Eurozone finance ministers are preparing for a vital third meeting, in Brussels, to try to solve the crisis over Greece’s bail-out.
Greece has put forward a proposal for a six-month extension of its eurozone loan programme instead of renewing its existing bailout deal, which comes with harsh austerity measures.
But Germany has already rejected this.
The existing bailout deal expires at the end of the month and Greece could run out of money without a new accord.
On Friday the German government’s stance appeared to soften after a spokeswoman for German Chancellor Angela Merkel said Greece’s request for a loan extension from its eurozone partners provided “a starting point” for more talks.
“From the German government’s point of view, [the request] is still not sufficient,” said Christiane Wirtz said. But “it certainly offers a starting point for further talks.”
Earlier on Friday Finnish finance minster, Antti Rinne hinted at “a spark of hope” of finding a solution at Friday’s meeting, following a 50-minute phone call between Greek Prime Minister Alexis Tsipras and German Chancellor Angela Merkel on Thursday night.
“Last night, a spark of hope arose that an understanding could be reached… so that Greece could continue the underlying programme to strengthen its economy,” Antti Rinne told a Finnish newspaper.
Finland had previously joined Germany in rejecting the Greek proposal.
One Greek government official described the phone call as “constructive”, adding: “The conversation was held in a positive climate, geared towards finding a mutually beneficial solution for Greece and the eurozone.”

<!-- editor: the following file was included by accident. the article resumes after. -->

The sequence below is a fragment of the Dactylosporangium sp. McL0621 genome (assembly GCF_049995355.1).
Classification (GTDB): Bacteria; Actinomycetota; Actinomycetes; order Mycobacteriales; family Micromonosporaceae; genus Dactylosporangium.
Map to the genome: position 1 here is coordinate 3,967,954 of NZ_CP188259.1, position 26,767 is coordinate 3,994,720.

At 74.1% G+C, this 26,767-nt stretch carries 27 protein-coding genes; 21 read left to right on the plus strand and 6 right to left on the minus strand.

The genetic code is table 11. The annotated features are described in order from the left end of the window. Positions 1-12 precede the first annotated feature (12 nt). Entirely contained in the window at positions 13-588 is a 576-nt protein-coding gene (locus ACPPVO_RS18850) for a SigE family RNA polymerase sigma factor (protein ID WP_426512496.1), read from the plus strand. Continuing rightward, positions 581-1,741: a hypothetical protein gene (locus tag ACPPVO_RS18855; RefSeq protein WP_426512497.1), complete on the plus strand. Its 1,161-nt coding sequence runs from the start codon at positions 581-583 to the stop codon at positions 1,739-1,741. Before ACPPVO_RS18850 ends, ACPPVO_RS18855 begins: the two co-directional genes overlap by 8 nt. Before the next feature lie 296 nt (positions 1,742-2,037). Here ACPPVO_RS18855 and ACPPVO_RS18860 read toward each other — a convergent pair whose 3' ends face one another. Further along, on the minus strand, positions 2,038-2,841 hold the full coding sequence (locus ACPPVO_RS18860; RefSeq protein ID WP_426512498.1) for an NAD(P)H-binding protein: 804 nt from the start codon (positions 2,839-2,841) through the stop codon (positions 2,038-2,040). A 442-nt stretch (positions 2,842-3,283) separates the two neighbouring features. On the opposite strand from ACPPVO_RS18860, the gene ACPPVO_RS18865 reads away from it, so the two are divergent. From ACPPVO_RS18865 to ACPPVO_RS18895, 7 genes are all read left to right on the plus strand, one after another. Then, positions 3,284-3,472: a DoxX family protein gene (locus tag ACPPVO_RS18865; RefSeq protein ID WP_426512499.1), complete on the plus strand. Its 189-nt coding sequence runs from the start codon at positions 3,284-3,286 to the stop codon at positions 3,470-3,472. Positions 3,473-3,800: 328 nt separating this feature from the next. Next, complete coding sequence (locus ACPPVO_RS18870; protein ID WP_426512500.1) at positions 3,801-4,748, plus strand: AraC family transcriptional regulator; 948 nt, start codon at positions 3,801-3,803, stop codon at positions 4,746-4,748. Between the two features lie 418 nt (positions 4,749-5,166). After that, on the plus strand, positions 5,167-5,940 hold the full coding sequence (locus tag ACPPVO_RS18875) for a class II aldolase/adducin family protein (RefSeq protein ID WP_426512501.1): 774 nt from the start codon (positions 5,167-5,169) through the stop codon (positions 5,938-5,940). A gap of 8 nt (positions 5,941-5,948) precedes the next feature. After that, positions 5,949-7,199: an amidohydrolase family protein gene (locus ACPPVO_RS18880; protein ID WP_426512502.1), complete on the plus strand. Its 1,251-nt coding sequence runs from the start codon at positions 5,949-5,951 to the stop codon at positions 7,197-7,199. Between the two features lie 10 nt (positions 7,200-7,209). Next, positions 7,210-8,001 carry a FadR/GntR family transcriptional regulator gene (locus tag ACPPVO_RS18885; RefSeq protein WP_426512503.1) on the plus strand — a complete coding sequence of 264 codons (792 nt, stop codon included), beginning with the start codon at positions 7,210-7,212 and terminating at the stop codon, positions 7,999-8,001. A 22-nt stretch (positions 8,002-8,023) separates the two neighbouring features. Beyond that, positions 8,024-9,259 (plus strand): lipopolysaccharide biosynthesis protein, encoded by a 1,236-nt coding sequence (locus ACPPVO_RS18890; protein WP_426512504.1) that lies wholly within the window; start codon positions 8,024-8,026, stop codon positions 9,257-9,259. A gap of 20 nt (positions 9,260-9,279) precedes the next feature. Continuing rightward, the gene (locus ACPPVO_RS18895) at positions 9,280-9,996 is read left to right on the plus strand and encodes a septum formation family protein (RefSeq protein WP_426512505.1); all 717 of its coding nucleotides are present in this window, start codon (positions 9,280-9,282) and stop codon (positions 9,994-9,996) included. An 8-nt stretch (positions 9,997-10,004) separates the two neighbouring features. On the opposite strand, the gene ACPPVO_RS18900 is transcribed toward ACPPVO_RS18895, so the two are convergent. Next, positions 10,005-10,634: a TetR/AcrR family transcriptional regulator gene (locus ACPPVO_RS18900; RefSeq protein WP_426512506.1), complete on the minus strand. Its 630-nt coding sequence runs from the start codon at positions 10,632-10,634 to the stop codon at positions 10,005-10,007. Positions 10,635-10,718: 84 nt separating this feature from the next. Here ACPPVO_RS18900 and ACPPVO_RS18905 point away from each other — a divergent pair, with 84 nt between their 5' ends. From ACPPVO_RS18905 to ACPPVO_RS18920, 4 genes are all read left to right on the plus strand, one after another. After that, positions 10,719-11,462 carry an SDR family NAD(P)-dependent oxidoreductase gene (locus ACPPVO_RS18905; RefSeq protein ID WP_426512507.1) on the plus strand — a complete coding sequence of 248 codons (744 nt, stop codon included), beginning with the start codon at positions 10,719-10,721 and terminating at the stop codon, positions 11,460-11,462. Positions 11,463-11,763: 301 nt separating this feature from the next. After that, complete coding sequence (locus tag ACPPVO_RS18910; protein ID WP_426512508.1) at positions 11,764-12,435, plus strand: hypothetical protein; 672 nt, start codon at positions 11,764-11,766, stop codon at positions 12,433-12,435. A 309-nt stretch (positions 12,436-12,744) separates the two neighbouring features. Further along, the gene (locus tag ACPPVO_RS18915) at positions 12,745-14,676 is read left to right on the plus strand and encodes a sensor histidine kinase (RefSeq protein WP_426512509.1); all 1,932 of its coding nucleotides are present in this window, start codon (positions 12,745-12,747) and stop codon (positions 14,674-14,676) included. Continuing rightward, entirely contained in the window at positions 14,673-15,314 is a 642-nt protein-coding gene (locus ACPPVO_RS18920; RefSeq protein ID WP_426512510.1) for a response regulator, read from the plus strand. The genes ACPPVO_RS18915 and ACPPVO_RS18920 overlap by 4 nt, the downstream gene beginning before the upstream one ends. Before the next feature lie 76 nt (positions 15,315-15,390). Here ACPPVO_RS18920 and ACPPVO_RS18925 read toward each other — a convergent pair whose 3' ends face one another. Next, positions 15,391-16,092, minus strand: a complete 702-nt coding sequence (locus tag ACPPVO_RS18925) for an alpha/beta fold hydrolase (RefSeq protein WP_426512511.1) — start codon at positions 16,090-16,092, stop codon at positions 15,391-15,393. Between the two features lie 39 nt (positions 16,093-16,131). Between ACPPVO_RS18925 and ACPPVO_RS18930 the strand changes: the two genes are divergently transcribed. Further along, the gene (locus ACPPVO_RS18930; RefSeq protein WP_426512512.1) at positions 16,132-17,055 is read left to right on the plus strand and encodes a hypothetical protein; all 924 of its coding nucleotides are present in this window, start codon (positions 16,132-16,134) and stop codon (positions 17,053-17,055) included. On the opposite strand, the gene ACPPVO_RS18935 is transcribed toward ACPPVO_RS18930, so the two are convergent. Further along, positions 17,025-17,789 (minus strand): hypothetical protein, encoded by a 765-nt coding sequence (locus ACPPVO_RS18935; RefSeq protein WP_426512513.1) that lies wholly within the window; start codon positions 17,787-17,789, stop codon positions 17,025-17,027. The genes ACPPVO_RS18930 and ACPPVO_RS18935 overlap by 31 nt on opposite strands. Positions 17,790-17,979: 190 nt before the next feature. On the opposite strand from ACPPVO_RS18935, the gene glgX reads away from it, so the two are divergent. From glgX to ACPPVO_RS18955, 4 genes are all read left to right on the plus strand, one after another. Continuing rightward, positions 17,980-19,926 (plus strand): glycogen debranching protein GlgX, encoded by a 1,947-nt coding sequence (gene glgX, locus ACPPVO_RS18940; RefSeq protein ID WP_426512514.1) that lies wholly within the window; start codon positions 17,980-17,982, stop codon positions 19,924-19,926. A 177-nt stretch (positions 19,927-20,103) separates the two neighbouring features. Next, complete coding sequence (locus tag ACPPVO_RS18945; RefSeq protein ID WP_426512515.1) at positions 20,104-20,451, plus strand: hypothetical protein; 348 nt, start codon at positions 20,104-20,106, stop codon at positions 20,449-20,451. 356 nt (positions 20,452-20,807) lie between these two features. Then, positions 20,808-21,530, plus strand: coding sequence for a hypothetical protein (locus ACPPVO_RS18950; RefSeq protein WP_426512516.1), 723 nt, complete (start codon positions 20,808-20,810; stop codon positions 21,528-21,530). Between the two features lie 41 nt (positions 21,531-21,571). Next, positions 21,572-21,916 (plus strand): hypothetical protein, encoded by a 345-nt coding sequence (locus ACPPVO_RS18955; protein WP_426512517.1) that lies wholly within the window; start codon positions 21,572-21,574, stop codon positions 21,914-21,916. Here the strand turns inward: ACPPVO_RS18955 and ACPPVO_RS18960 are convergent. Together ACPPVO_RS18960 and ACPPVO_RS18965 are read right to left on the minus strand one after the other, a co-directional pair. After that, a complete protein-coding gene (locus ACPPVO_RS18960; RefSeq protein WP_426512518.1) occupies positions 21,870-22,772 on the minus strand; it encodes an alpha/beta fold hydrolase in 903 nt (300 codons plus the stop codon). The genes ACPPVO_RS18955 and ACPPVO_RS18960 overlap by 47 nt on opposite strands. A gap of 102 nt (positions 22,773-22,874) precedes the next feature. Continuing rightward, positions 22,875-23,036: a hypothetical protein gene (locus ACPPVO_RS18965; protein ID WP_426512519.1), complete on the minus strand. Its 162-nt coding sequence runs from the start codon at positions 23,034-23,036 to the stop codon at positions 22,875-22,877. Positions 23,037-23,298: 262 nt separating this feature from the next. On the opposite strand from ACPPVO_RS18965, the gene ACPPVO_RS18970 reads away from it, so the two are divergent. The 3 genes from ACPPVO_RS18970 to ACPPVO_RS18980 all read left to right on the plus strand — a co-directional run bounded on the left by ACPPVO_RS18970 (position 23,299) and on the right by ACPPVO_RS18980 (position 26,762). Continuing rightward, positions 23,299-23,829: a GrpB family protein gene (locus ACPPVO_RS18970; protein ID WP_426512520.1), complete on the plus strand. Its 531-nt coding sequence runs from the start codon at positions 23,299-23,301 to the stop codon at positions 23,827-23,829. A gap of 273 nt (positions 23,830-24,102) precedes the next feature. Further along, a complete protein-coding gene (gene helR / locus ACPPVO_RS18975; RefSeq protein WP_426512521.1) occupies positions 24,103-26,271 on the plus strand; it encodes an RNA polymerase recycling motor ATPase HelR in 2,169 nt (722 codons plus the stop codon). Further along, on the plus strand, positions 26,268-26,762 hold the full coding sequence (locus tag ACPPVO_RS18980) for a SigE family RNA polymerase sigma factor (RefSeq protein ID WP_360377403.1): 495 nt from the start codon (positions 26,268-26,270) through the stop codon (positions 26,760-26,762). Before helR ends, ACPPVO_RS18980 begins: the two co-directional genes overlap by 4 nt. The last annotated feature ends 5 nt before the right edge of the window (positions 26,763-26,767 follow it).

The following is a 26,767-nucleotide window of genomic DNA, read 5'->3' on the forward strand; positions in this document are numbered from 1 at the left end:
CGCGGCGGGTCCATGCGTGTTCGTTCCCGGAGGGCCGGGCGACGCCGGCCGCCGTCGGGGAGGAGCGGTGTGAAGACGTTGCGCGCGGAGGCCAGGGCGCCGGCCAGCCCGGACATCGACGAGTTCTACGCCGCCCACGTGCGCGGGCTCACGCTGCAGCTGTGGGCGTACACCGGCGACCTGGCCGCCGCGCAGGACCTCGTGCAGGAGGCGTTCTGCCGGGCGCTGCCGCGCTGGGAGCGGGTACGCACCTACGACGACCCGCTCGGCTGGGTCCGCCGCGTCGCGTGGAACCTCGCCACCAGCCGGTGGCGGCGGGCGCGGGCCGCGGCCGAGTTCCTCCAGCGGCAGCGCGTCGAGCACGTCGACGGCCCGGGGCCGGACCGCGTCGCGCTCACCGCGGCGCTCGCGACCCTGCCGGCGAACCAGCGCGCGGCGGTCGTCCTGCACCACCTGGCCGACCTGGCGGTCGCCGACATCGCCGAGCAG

Germany stands to lose up to €80bn if Greece were to leave the eurozone.
Mr Tsipras won elections in late January on a platform of rejecting the austerity measures tied to the bailout.
A Greek government source said on Thursday the Eurogroup had “just two choices: to accept or reject the Greek request. We will now discover who wants to find a solution, and who does not”.
Also on Friday, the Greek parliament is set to vote on a series of social reform bills that flout its bailout obligations.
A German finance ministry spokesman said Greece’s new suggestion was “not a substantial proposal for a solution”.
The United States urged European leaders and Greece to all make concessions. Treasury Secretary Jack Lew spoke by phone with several senior European officials.
Meanwhile, Italian Prime Minister Matteo Renzi spoke to Mr Tsipras and European Commission President Jean-Claude Juncker in a further effort to strike a deal, an Italian government source said.
Greece formally requested a six-month extension to its eurozone loan agreement on Thursday, offering major concessions as it raced to avoid running out of cash within weeks.
The BBC’s Mark Lowen in Athens says Germany’s swift rejection of the proposal suggested “a rift between Brussels and Berlin at the very highest level”.
A top European official said the stand-off had come down to a clash of personalities between German Finance Minister Wolfgang Schaeuble, who objected to the negotiating style of his Greek counterpart, Yanis Varoufakis.
“There is a real problem of personalities and I understand that. Schaeuble is outraged by comments made by Varoufakis,” the official said.
The Greek request letter includes a pledge to maintain “fiscal balance” for a six-month period, while it negotiates with eurozone partners.
The Greek government was also reported as saying that its extension proposal was in order to give Athens enough time, without the threat of “blackmail and time deficits”, to draw up a new agreement with Europe for growth over the next four years.
The German finance ministry spokesman said the Greek request was an attempt at “bridge financing, without meeting the requirements of the programme. The letter does not meet the criteria agreed upon in the Eurogroup on Monday.”
Any agreement on Friday must be unanimous.